However, none of these hardships prevented Copeland from all the achievements she’s made. She will make history again with debuts as the first black ballerina to dance the lead in several iconic classical ballets (“Memorable”). Copeland created buzz all around the world due to her being one of the few African-American dancers seen performing a classical dance routine. The historic moment of Misty performing many big routines, shows her talent, discipline, and determination and the support (“Memorable”). Performing Sellout shows on grand stages across the country, makes dance companies regret turning her down (Whitaker). Misty, at the age of thirteen, as described as a child prodigy (Lewis). In spring of 2015, she was named one of Time Magazine’s 100 Most Influential People, which is a rare feature for someone in the dance world. Most ballerinas take more than three years to get en pointe, Misty only took a few months (Whitaker). June 30th of 2015, Copeland scored an achievement which surprised the world over. The article “First African-American Principal Dancer” notes that “Misty Copeland officially became the first African-American woman to be named principal” (Lewis). A principal dancer is the highest level for a dancer to be promoted to. Having many achievements helped Misty become the influence she is today.
Having achieved many goals, Misty was faced with having to take risks. For a dancer to be promoted there is a big decision of whether to promote a dancer who can be a balance of art and commerce (Catton). Although she was challenged by her difference, not only in skin color but also in body type, Misty continued to climb the ranks by her exceptional skill. Her first formal encounter with dance was at her middle schools drill team. While she was made fun of by other kids, she continued to show her skills to her teachers. In 2005, Misty could not take the tension so she confronted Mr. Mckenzie, the head of promoting, to ask if she was going to be promoted (Catton). “My first three of four years in the company, it was the first time it hit me that I was alone,” Copeland said. (Whitaker) Misty moved out of her parents house and in with her dance teacher to accommodate rigorous training to make up the years of training she missed (Barnes). In 2001, she became a member of the ABT’s corps de ballet, the only African American woman in a group of eighty dancers. Editors attempted to lighten Misty’s complexion but, Copeland made sure no skin tone was lightened. Afterall, without these risks, Copeland would not have been groomed into the ballet dancer she is today.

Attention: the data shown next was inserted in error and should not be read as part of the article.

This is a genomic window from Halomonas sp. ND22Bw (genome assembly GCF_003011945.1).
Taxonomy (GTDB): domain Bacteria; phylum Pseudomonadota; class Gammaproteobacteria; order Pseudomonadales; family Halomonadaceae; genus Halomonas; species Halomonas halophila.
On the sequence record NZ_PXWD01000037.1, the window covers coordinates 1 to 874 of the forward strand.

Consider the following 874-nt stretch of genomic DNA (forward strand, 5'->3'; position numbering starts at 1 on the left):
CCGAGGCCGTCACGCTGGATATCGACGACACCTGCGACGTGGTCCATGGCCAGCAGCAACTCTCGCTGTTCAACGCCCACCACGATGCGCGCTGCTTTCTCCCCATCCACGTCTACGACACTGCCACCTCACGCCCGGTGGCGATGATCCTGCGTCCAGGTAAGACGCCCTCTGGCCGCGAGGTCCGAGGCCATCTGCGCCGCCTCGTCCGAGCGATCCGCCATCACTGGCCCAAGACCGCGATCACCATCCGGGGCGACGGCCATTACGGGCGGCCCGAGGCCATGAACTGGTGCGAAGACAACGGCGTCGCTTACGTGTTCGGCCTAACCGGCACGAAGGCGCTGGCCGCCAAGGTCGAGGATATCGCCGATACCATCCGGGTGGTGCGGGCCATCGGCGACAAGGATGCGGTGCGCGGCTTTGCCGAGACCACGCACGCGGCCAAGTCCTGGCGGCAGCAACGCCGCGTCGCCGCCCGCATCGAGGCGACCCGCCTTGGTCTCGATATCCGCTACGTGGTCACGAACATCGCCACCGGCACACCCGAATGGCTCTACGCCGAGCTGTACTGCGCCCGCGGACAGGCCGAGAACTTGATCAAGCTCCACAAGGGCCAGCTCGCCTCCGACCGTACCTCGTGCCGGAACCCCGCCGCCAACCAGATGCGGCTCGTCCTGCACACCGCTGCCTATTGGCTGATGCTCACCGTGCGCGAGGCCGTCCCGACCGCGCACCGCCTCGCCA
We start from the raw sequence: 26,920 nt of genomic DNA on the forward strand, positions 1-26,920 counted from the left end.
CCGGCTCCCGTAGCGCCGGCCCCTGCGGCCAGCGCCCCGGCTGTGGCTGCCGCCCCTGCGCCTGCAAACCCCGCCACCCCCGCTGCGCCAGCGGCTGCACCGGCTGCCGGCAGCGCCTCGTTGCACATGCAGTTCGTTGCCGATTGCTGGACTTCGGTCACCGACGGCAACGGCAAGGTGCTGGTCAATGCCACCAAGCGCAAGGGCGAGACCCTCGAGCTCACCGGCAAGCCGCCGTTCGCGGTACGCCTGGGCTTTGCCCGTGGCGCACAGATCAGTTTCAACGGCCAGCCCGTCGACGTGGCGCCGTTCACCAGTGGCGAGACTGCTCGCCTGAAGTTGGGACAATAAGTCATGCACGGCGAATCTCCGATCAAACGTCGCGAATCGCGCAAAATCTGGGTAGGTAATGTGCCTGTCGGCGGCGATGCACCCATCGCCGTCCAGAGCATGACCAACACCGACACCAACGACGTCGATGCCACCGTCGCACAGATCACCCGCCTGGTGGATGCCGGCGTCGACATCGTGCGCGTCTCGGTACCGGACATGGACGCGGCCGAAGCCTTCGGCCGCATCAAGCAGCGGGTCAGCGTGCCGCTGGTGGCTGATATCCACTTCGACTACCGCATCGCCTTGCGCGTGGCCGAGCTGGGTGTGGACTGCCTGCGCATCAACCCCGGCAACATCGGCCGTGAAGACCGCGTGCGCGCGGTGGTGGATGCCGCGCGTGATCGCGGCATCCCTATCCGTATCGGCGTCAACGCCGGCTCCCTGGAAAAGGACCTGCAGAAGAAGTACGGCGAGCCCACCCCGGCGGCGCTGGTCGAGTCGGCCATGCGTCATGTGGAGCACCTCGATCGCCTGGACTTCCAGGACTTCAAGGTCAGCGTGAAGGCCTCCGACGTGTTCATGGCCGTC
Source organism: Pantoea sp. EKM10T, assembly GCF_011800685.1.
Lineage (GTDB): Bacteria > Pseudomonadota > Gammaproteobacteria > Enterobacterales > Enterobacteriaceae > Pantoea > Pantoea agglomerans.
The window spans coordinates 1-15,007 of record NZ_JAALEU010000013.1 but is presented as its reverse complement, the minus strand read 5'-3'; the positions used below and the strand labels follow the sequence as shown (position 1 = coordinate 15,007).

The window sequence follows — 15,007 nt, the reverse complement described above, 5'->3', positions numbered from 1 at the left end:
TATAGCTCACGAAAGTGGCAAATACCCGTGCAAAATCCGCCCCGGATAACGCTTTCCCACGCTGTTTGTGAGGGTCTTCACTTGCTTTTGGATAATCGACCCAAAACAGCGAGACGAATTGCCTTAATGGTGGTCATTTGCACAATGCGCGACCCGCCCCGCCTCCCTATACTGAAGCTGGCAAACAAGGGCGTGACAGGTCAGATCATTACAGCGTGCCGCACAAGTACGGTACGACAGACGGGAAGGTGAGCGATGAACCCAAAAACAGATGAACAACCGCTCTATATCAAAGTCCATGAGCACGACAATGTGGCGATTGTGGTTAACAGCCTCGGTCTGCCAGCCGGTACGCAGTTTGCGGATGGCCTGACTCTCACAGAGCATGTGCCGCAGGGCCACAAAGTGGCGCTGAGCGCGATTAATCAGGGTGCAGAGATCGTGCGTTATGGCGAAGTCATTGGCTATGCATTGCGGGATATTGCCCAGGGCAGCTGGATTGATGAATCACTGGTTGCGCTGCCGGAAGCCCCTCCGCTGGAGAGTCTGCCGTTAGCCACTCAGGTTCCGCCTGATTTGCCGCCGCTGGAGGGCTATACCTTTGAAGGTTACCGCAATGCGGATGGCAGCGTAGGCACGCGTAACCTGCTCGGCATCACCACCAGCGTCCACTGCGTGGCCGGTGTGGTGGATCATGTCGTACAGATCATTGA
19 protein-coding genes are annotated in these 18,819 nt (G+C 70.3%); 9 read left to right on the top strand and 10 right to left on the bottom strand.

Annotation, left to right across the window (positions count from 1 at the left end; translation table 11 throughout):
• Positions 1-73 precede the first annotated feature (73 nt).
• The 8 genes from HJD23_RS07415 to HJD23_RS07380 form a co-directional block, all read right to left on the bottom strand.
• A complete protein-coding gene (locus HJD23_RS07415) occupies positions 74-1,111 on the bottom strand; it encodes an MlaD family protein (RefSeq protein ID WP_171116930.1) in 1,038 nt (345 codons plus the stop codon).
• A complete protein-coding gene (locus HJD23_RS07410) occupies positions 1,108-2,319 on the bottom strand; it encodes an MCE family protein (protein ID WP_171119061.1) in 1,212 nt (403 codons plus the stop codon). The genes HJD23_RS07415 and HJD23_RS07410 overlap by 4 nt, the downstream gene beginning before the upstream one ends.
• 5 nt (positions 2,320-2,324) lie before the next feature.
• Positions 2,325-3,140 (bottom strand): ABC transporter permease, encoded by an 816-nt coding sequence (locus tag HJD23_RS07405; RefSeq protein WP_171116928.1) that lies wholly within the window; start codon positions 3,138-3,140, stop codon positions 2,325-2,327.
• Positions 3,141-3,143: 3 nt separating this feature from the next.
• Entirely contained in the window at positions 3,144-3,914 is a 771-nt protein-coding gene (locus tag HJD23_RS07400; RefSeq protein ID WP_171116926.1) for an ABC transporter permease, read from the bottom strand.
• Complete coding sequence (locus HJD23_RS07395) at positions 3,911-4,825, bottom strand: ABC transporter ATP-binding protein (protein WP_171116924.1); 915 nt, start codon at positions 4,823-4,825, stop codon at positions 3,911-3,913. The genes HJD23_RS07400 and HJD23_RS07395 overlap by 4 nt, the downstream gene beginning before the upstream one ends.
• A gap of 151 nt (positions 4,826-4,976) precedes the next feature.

The talent for dance comes from a background filled with hardships, achievements, and risks. The background of someone tells their story more than their present achievements. Dealing with and getting past hardships in careers are very difficult but it worth it in the end to overcome. Giving ballet all her time, achievements piled in for Misty. Risks are the most concerning in a dance career because of the people participating in a dance career. All in all having a career made from a talent of dance brings many challenges with it, for Misty, it was the perfect way to achieve the American Dream.